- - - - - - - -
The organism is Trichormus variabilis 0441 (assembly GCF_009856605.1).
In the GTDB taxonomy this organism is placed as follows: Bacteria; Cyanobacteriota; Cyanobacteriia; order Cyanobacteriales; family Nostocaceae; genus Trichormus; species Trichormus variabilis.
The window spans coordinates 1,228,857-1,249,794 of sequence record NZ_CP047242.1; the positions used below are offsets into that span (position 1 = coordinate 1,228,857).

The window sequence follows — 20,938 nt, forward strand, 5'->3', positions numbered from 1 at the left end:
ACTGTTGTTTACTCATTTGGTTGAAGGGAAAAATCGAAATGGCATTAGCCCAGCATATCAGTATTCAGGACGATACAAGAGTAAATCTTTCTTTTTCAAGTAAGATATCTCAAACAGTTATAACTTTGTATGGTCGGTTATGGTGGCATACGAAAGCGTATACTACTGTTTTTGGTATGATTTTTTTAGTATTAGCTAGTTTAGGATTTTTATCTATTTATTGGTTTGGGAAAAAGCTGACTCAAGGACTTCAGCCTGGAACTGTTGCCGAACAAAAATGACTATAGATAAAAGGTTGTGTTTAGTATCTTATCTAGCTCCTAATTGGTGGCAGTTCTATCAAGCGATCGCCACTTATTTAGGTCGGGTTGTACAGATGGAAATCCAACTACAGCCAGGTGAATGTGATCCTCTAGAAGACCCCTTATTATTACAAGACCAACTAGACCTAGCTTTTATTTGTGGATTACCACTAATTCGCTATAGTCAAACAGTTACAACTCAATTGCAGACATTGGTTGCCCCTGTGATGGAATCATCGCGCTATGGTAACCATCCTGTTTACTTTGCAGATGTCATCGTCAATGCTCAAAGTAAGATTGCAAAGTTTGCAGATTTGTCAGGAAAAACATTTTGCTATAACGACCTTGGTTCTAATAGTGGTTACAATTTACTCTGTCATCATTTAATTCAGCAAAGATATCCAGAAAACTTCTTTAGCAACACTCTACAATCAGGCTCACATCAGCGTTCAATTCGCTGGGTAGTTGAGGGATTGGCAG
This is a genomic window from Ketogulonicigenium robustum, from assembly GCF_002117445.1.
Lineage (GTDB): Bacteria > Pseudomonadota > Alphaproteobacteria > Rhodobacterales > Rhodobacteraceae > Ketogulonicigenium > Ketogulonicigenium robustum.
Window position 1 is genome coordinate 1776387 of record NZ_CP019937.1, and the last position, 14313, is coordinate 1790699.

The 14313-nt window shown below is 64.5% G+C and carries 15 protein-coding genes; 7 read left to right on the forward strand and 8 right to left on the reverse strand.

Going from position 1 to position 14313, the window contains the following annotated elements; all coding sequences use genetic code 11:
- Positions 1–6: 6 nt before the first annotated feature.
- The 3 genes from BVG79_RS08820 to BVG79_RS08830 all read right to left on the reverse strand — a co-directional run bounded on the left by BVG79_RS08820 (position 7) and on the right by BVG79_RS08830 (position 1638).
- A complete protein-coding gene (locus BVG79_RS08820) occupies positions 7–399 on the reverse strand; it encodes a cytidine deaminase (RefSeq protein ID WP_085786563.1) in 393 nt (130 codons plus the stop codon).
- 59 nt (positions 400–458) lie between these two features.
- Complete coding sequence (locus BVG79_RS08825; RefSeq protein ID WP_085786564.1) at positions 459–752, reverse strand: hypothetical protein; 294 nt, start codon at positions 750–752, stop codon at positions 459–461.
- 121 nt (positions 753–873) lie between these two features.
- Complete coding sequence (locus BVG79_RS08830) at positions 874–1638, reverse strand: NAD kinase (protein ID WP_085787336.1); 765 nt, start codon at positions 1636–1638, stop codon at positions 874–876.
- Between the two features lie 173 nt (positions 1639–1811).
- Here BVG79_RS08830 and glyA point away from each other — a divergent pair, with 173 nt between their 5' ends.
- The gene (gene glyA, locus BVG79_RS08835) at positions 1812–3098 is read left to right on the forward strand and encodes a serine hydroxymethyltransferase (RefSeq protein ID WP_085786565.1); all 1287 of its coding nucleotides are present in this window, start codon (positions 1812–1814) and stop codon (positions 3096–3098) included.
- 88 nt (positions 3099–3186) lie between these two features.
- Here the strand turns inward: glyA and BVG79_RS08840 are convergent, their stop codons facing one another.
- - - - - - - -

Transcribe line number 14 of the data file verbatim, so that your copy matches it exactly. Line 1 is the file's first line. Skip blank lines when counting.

- 59 nt (positions 400–458) lie between these two features.